Admit it, you are guilty of doing this at one point or another – texting while driving. We may think we got everything under control but really, that fine line between life and death is very thin.
There are 1.2 million traffic victims worldwide each year. Based on the statistics provided by the National Highway Traffic Safety Administration, 16 percent of fatal accidents recorded in 2008 were due to the drivers being distracted which include reading, composing and texting while on the wheel.
Closer to home, according to the Royal Malaysian Police (PDRM), there were 414,421 accidents recorded in 2010 for Malaysia alone. While in a report provided by the Malaysian Institute of Road Safety Research, men are 2.4 times more prone to accident compared to ladies, though these incidents involving women have also steadily increased in the past few years. There are no statistics on texting while driving incidents in the country but one can guess that it is much more prevalent than we would like to accept.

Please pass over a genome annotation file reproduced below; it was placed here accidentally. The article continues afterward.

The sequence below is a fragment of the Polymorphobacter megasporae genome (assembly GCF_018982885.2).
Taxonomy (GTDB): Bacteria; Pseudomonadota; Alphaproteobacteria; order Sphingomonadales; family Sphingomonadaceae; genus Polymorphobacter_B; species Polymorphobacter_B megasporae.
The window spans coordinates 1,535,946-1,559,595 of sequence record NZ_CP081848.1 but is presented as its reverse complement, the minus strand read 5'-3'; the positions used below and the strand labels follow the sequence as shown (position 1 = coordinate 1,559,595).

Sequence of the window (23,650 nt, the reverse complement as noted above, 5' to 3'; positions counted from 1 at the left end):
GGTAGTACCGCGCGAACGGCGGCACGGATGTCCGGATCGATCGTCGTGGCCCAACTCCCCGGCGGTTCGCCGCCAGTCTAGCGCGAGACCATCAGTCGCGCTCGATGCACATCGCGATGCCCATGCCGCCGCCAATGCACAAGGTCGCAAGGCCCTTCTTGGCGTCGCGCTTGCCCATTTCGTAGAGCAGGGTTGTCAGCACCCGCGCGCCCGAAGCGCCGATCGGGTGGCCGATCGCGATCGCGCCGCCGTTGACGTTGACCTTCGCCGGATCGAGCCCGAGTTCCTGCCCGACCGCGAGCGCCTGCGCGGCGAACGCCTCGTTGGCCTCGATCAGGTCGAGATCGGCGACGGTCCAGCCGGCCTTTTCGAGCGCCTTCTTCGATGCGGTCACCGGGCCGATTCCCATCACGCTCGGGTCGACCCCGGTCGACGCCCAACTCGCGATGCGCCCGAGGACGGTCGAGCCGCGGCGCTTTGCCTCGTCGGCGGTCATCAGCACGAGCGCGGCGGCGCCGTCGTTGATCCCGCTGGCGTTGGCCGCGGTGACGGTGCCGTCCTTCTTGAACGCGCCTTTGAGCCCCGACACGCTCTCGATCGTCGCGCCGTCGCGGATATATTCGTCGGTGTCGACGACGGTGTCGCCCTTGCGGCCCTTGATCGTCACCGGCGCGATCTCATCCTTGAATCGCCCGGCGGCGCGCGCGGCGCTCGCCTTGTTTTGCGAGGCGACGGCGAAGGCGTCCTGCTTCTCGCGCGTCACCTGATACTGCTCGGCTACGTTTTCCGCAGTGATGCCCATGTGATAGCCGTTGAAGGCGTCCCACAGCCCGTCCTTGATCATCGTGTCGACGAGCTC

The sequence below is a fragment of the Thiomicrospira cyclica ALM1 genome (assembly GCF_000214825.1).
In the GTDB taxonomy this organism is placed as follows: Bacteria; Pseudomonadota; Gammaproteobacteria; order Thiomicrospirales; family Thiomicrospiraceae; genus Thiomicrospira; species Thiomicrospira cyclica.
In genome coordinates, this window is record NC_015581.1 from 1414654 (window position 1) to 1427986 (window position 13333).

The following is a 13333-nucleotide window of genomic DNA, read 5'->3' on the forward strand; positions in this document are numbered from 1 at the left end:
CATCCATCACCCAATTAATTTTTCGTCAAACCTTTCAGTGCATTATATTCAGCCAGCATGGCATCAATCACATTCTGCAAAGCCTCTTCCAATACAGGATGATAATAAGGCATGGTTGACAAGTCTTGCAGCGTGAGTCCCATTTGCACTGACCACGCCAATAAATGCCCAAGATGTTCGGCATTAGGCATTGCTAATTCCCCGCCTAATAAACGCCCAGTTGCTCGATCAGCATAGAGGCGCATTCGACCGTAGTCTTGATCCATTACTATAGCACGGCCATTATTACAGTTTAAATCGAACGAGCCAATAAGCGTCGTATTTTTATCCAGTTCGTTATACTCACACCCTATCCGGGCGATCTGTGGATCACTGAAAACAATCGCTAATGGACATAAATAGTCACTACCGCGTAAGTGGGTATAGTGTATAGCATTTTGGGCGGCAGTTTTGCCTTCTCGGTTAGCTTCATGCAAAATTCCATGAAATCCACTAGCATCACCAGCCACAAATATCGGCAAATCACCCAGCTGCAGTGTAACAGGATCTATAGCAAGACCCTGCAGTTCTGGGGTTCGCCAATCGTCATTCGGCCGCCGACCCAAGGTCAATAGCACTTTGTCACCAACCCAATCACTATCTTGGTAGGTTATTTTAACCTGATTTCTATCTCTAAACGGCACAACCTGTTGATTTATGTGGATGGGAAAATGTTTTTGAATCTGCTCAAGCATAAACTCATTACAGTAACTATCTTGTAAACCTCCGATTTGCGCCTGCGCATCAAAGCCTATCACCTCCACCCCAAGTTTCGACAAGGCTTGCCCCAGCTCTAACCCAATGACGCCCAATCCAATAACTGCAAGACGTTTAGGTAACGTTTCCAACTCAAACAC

Research has shown that driving while using a mobile phone reduces the amount of brain activity and delays a driver’s reactions by as much as 37 percent. The problem is many people think they are invisible, having used the mobile phones before previously and nothing untoward has happened. Well, the operative being not yet anyway.
It has been suggested that the way to raise awareness on road safety is to start ‘em young. As in the case with this Belgian road safety campaign. The Responsible Young Drivers (RYD) group, a safety organisation in Belgium, convinced young motorists into thinking that a new law had been passed requiring them to pass a texting while driving test.
The results were telling as many failed to perform under pressure. But the message was clear, road safety is no laughing matter as advocated by RYD. It really is a bad idea to text while driving, see the video for yourself. Perhaps, this should be implemented in our driving school?